This is my brain on school [and its many entities] and Jezebel:
What will it be like when there is no school to block out the rest…I need a job.
Yesterday, President Obama signed into law a new appropriations bill that will let college and community health centers sell birth control at extremely low prices once again.
The price of birth control at family planning clinics and college health centers shot up following the passage of the Deficit Reduction Act of 2005, a federal law designed to save taxpayers money on Medicaid reimbursements for drugs reports U.S. News and World Report. The bill dissuaded drug companies from offering discounts to clinics, and for the past two years many women have been paying up to 10 times more each month for contraception.
Cheap Birth Control (Once Again) For College Women [U.S. News And World Report]
Spending Bill Reduces Cost Of Birth Control Pills On Campus [U.S. News and World Report]
Planned Parenthood Press Release [Planned Parenthood]
Nonie Wainwright’s Blog [RH Reality Check]
[I wrote a non-fiction piece about this in Fall 2007, how the Deficiet Reduction Act of 2005 and those that followed like it, would never have happened if Barbie was President].
Last night Larry King Live guest host Joy Behar moderated a discussion about domestic violence and pointed out that some people are saying Rihanna provoked Chris Brown to attacking her. [Watch the clip in the link]
In the clip at left, Robin Givens, who was physically abused by Mike Tyson, and Denise Brown, sister of Nicole Brown Simpson, talked about how labeling a violent incident as “domestic abuse” makes some people take the attack less seriously because they assume the victim did something to provoke the attacker. Victor Rivers, who saw his mother being abused as a child, says that the way to end domestic violence may be to get men involved. “There is still this misconception that domestic violence is a woman’s issue,” says Rivers. “It needs to be everyone’s issue.” You can watch the rest of the discussion here.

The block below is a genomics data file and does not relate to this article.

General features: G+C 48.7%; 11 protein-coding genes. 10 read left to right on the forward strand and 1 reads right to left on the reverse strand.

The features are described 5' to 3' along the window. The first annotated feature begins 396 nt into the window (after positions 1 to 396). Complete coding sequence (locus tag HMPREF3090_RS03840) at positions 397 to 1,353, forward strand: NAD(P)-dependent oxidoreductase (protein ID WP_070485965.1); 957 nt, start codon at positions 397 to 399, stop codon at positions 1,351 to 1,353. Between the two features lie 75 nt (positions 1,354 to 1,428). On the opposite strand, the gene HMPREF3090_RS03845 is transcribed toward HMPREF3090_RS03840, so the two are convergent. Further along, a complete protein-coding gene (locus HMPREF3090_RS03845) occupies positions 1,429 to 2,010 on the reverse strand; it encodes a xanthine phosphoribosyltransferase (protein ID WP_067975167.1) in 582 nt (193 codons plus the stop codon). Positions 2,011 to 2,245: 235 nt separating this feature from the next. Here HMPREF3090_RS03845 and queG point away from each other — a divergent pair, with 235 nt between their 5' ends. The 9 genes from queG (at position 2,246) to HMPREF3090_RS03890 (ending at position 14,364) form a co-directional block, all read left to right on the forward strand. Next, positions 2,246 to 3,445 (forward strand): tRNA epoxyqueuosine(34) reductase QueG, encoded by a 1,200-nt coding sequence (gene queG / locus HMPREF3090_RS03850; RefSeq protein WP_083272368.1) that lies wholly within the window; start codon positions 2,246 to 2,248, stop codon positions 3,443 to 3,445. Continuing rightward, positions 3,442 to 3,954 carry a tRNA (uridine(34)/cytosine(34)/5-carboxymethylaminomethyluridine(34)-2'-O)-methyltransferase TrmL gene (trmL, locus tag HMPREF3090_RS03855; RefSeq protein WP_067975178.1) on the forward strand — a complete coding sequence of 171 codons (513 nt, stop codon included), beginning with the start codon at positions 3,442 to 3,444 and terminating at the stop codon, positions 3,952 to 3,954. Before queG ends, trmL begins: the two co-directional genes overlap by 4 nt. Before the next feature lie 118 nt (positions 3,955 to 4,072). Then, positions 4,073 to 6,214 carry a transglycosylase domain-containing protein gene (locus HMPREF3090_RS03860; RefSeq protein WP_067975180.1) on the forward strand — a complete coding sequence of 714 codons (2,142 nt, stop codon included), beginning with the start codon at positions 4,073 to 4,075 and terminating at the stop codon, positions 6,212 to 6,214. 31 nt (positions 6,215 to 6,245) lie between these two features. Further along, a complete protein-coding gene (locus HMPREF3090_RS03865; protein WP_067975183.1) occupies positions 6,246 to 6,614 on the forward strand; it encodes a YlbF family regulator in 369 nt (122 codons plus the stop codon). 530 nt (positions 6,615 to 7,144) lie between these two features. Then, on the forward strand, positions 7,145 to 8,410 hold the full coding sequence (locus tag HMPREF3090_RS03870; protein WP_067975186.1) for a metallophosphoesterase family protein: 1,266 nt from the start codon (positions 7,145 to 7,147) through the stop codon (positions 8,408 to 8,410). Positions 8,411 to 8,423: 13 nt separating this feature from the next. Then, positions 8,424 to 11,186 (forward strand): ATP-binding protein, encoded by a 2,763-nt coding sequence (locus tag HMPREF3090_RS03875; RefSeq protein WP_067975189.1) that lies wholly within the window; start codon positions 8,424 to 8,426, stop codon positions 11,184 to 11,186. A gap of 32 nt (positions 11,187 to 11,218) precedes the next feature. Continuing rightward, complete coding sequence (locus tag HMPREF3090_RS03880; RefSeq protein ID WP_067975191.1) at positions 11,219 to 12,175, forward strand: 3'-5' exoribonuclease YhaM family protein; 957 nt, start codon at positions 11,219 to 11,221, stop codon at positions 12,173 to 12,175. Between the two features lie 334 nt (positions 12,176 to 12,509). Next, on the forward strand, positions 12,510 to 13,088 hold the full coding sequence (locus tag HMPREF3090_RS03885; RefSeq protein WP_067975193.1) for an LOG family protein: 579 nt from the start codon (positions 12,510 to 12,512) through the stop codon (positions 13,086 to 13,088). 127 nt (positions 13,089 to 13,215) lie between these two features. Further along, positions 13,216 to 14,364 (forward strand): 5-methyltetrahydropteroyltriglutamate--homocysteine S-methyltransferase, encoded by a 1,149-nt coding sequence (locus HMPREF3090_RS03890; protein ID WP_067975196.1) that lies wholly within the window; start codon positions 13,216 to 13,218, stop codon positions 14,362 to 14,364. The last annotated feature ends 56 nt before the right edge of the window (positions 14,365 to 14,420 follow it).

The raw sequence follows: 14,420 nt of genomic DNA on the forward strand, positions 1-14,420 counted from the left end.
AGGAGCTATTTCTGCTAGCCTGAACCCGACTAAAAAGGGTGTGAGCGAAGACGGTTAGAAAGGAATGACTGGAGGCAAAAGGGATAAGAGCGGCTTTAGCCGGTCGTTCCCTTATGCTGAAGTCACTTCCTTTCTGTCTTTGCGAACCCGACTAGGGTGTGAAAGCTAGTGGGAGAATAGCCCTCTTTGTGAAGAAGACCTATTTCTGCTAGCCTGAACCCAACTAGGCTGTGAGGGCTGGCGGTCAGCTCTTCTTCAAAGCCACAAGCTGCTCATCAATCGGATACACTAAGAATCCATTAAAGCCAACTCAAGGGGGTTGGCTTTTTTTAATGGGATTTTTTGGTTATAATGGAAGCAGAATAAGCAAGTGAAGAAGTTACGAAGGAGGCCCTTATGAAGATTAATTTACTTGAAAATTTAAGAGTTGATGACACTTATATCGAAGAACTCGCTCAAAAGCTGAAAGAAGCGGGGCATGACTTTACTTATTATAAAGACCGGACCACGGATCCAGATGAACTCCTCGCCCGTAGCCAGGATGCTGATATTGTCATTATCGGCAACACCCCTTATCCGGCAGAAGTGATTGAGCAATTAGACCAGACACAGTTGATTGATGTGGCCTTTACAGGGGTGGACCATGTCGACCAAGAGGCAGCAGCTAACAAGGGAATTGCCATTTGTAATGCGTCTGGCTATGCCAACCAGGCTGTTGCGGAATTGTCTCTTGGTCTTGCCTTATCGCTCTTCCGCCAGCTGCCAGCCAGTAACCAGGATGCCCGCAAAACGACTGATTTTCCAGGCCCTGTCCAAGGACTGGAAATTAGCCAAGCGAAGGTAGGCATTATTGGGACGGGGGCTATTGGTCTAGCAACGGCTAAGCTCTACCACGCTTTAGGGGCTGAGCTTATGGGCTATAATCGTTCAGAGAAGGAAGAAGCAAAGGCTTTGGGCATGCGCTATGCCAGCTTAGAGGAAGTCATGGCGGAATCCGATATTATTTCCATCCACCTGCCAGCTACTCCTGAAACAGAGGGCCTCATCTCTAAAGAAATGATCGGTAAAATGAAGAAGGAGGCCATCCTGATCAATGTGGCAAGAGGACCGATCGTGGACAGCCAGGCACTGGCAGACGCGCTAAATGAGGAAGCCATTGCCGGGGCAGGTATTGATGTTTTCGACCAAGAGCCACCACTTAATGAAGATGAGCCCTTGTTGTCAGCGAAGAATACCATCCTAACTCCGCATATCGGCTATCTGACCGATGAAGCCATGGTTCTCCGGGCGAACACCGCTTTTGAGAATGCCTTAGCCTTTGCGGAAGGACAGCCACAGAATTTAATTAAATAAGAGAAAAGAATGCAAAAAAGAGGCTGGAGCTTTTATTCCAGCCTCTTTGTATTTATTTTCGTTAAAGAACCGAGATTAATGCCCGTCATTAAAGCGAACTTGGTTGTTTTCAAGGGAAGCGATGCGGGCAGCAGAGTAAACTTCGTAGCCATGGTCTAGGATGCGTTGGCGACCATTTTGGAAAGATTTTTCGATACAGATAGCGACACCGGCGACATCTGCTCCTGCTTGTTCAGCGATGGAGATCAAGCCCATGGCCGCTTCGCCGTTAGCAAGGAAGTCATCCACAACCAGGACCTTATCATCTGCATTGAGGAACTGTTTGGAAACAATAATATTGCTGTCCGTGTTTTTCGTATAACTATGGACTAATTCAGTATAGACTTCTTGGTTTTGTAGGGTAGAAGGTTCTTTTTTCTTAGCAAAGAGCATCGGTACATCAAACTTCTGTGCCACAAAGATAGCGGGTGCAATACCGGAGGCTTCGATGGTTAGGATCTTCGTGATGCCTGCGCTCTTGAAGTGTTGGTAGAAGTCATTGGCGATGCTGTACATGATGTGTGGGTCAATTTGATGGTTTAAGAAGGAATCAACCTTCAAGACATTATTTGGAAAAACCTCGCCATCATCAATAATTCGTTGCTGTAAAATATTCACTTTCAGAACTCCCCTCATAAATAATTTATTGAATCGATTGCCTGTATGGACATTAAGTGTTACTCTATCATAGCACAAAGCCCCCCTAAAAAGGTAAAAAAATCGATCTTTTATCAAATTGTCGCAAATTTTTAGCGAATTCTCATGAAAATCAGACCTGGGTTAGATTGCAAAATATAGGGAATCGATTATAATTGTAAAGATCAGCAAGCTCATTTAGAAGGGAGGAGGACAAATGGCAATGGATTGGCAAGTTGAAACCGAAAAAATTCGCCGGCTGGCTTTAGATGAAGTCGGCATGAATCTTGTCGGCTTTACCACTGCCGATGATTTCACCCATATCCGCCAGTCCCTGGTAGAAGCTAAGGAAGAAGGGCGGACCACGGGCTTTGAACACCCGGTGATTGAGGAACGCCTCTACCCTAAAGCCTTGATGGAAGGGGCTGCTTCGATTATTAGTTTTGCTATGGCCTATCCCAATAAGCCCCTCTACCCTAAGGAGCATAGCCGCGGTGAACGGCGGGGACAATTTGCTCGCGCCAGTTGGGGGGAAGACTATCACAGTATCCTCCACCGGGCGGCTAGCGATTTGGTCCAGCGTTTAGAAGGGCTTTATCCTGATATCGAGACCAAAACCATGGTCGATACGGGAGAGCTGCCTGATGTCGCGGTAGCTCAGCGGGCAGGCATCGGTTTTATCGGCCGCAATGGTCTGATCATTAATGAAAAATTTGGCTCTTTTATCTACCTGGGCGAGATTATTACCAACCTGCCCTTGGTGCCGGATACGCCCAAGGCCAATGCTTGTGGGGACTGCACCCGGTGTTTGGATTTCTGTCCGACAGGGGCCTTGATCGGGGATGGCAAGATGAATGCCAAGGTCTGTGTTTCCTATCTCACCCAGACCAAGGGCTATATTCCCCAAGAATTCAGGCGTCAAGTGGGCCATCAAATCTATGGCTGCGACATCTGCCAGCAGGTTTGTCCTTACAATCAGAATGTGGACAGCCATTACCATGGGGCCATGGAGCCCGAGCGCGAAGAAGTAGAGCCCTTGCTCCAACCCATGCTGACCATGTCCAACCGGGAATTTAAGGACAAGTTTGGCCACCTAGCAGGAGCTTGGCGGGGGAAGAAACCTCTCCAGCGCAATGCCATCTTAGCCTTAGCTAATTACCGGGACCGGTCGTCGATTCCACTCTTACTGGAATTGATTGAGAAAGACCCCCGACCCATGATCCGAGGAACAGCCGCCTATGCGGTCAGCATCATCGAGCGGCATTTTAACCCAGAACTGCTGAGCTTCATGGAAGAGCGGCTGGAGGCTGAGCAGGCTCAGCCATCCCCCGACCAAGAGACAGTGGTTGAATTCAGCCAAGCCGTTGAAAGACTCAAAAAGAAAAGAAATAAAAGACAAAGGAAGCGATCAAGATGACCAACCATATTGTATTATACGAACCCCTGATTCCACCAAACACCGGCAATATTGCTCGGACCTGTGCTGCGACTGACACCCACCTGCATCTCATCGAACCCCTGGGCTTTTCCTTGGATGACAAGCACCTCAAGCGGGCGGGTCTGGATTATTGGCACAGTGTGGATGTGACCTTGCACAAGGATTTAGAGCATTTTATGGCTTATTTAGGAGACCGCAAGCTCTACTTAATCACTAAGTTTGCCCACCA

Dickerson, who once denied Barack Obama the right to describe himself as black, says, in her blog on MotherJones:
Today’s feminists need to blog less and work more. If women want reproductive choice to remain more than rhetoric, they’d better stop assuming these clinics will be there when they need them.
Apparently, we should also stop appreciating irony, like when a blogger tells other bloggers to stop writing so much.
But wait: Debra has a plan.
But you young chicks maybe need to go the Northern Exposure route, sending folks to med school in exchange for a few years running an abortion clinic.
Question: Who exactly is she talking about? Perhaps this will clear up the confusion!
Pole-dancing, walking around half-naked, posting drunk photos on Facebook, and blogging about your sex lives ain’t exactly what we previous generations thought feminism was. We thought it was about taking it to the streets.
Yes, critiquing the feminist “cred” of other women is exactly like taking it to the streets. (I’m sure Debra was the only feminist currently writing on the web today who was on the Mall in 2004, handing out tens of thousands of stickers for NARAL during the March for Women’s Lives.)
Tell me exactly what today’s feminists are doing for the struggle. Besides posting disses against old chicks like me. You got that covered.
Okay, Debra: Shall we start here?
Almost all of the issues brought up by Melissa can be easily dismissed with the simple excuse: it’s television, and television is ridiculous. She calls Special Victims Unit unrealistic, but in an age where “reality” TV is about as close to real life as an episode of Lost, bemoaning lack of accurate representation seems almost beside the point. The same can be said of her other issues: producers’ ridiculous tendency to put a huge twist into every episode that completely changes the original case? Necessary for entertainment value! The absurdly attractive victims (including cherubic children)? Well, on American TV, even a character named “Ugly Betty” is played by a stunning actress, so what else would you expect?
However, these things that wouldn’t bother me, that would be easy to dismiss in almost any other show, become problematic when pretty much the entire premise of the series is about sexual assault. McEwan notes that SVU has some very good episodes, which deal with surviving and prosecuting rape in a honest and helpful way, but the writers also frequently rely on plot twists that discredit victims and vindicate the wrongly-accused man. She’s right in pointing out that SVU is designed to exploit victims’ stories, but so is the rest of the Law & Order franchise. The fact that SVU deals primarily with “sex crimes” (some episodes are about child neglect/abandonment, not sexual abuse), makes it difficult to enjoy even a single episode without feeling vaguely uncomfortable about the whole thing.